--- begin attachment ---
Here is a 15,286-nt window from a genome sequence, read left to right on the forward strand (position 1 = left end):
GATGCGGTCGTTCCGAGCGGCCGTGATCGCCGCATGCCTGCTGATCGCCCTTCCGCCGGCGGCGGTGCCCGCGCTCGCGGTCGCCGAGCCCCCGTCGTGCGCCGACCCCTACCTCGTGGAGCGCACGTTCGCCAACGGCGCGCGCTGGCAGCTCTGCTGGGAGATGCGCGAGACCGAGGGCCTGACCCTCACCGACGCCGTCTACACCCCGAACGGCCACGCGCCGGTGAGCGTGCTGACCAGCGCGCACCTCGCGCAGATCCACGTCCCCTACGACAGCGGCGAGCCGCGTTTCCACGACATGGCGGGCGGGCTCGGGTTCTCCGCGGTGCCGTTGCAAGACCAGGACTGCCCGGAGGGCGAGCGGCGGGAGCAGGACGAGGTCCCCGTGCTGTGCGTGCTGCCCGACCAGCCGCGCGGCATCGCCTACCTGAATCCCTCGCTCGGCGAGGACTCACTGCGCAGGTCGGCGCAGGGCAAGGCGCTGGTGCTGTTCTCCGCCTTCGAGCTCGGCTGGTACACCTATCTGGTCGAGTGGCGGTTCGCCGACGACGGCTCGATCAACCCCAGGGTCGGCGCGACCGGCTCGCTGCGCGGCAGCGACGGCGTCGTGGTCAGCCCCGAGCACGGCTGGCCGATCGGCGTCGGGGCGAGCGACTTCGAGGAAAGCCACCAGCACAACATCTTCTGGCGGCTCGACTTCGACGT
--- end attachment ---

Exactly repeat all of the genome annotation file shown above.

Here is a 15,286-nt window from a genome sequence, read left to right on the forward strand (position 1 = left end):
GATGCGGTCGTTCCGAGCGGCCGTGATCGCCGCATGCCTGCTGATCGCCCTTCCGCCGGCGGCGGTGCCCGCGCTCGCGGTCGCCGAGCCCCCGTCGTGCGCCGACCCCTACCTCGTGGAGCGCACGTTCGCCAACGGCGCGCGCTGGCAGCTCTGCTGGGAGATGCGCGAGACCGAGGGCCTGACCCTCACCGACGCCGTCTACACCCCGAACGGCCACGCGCCGGTGAGCGTGCTGACCAGCGCGCACCTCGCGCAGATCCACGTCCCCTACGACAGCGGCGAGCCGCGTTTCCACGACATGGCGGGCGGGCTCGGGTTCTCCGCGGTGCCGTTGCAAGACCAGGACTGCCCGGAGGGCGAGCGGCGGGAGCAGGACGAGGTCCCCGTGCTGTGCGTGCTGCCCGACCAGCCGCGCGGCATCGCCTACCTGAATCCCTCGCTCGGCGAGGACTCACTGCGCAGGTCGGCGCAGGGCAAGGCGCTGGTGCTGTTCTCCGCCTTCGAGCTCGGCTGGTACACCTATCTGGTCGAGTGGCGGTTCGCCGACGACGGCTCGATCAACCCCAGGGTCGGCGCGACCGGCTCGCTGCGCGGCAGCGACGGCGTCGTGGTCAGCCCCGAGCACGGCTGGCCGATCGGCGTCGGGGCGAGCGACTTCGAGGAAAGCCACCAGCACAACATCTTCTGGCGGCTCGACTTCGACGT